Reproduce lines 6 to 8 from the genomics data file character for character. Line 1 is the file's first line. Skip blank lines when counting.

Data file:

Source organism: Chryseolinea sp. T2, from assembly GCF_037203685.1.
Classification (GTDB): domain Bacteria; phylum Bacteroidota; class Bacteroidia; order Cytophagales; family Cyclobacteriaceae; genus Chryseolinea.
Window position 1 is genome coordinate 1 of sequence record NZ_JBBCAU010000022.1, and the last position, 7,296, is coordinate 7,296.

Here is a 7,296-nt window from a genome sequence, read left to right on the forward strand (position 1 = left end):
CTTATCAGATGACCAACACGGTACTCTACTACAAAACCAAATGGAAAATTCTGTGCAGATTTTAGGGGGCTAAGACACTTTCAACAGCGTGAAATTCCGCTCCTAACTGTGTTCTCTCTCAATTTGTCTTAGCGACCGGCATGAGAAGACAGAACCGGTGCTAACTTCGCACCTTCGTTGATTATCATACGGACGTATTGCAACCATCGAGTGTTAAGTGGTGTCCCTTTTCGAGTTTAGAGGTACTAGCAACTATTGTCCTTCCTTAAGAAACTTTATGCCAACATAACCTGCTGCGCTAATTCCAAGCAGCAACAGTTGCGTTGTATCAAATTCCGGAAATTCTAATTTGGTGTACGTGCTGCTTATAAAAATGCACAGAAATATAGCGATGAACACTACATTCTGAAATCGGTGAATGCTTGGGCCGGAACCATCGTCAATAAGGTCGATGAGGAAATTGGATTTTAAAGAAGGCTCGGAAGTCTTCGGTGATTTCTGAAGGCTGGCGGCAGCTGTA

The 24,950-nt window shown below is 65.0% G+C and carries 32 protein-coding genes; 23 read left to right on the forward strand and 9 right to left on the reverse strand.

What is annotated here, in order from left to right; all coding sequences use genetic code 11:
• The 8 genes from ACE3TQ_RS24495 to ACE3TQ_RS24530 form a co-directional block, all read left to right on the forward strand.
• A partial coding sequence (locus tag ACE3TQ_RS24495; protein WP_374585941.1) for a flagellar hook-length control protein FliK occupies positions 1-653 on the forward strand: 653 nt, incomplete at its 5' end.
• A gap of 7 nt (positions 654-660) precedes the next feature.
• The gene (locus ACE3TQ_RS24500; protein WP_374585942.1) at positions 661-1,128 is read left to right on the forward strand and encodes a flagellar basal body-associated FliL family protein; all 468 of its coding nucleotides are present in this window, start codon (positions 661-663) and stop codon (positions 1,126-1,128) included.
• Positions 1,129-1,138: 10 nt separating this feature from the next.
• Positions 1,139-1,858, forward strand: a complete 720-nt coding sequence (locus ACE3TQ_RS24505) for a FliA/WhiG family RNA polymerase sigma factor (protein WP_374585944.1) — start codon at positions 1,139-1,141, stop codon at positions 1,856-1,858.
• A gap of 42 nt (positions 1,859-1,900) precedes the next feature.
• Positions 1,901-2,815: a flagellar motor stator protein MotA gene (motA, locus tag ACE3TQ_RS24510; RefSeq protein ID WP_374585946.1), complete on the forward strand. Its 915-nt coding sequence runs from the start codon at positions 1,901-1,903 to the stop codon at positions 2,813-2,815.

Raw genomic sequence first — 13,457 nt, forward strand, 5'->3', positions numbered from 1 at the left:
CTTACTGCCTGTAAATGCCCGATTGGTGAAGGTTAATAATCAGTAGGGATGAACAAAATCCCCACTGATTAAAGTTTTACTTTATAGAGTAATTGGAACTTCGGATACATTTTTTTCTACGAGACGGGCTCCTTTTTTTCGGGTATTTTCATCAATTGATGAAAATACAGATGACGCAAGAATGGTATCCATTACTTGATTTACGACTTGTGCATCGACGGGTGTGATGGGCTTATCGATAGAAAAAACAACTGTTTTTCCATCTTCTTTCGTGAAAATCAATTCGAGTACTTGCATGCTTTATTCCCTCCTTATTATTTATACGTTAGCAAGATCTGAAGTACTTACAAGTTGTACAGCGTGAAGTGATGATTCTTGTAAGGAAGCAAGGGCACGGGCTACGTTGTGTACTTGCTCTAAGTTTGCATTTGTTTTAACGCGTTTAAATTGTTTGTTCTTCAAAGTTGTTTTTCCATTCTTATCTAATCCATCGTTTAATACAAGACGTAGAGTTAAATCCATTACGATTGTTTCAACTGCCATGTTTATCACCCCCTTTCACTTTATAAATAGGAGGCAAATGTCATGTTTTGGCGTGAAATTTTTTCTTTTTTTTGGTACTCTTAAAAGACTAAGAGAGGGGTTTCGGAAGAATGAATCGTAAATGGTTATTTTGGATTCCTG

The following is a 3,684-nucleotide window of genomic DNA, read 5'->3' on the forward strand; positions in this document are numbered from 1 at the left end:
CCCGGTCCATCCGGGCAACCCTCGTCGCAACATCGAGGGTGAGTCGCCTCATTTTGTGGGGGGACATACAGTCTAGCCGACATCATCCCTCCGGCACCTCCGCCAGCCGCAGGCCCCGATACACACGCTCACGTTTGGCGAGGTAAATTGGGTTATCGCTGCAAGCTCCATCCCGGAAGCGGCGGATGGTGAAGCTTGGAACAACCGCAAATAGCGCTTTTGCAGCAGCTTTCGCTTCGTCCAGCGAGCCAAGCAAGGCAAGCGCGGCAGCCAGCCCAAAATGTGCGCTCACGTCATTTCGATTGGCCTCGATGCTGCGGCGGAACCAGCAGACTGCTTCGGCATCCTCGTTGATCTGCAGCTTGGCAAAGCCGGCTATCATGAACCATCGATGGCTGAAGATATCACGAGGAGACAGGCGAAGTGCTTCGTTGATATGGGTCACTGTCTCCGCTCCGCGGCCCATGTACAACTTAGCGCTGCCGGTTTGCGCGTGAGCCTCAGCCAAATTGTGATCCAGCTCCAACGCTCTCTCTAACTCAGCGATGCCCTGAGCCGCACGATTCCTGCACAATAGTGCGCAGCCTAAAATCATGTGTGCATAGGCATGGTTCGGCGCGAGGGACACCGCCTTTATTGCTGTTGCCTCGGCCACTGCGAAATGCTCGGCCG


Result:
The 24,950-nt window shown below is 65.0% G+C and carries 32 protein-coding genes; 23 read left to right on the forward strand and 9 right to left on the reverse strand.

What is annotated here, in order from left to right; all coding sequences use genetic code 11:
• The 8 genes from ACE3TQ_RS24495 to ACE3TQ_RS24530 form a co-directional block, all read left to right on the forward strand.